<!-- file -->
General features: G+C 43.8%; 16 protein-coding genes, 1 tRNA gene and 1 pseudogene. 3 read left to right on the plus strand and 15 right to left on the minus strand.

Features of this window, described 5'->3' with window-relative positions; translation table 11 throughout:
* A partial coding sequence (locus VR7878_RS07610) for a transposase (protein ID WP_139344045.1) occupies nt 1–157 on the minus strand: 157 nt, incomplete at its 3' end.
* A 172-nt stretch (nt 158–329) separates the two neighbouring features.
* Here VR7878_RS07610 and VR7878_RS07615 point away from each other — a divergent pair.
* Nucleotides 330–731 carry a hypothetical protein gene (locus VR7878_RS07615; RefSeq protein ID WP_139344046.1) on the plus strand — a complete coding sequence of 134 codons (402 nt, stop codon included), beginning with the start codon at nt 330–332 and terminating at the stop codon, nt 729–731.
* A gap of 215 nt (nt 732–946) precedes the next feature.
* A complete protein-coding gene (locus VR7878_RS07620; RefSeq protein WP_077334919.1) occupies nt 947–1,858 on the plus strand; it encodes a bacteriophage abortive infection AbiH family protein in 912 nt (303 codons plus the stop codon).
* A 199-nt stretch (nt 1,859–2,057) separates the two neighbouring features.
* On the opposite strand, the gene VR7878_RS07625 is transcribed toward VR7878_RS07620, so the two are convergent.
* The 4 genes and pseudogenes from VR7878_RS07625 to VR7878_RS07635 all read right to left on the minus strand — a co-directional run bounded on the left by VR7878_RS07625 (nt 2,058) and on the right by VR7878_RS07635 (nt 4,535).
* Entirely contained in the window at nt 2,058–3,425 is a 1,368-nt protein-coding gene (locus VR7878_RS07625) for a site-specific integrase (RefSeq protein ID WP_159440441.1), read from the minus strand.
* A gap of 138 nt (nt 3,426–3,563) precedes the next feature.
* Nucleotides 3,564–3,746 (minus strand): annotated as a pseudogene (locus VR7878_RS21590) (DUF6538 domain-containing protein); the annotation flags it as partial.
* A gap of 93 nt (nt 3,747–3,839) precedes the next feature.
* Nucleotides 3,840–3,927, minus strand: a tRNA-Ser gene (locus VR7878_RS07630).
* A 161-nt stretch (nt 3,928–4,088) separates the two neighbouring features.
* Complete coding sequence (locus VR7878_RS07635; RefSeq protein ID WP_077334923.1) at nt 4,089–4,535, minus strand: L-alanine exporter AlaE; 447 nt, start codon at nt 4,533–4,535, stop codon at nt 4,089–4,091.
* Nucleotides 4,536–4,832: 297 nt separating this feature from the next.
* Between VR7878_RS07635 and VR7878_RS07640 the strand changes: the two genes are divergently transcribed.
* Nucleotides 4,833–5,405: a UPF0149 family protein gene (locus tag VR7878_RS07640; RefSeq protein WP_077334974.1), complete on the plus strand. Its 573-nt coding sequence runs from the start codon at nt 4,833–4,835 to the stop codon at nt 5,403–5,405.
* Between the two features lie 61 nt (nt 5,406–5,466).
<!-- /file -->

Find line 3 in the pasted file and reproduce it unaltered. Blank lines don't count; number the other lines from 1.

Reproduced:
* A partial coding sequence (locus VR7878_RS07610) for a transposase (protein ID WP_139344045.1) occupies nt 1–157 on the minus strand: 157 nt, incomplete at its 3' end.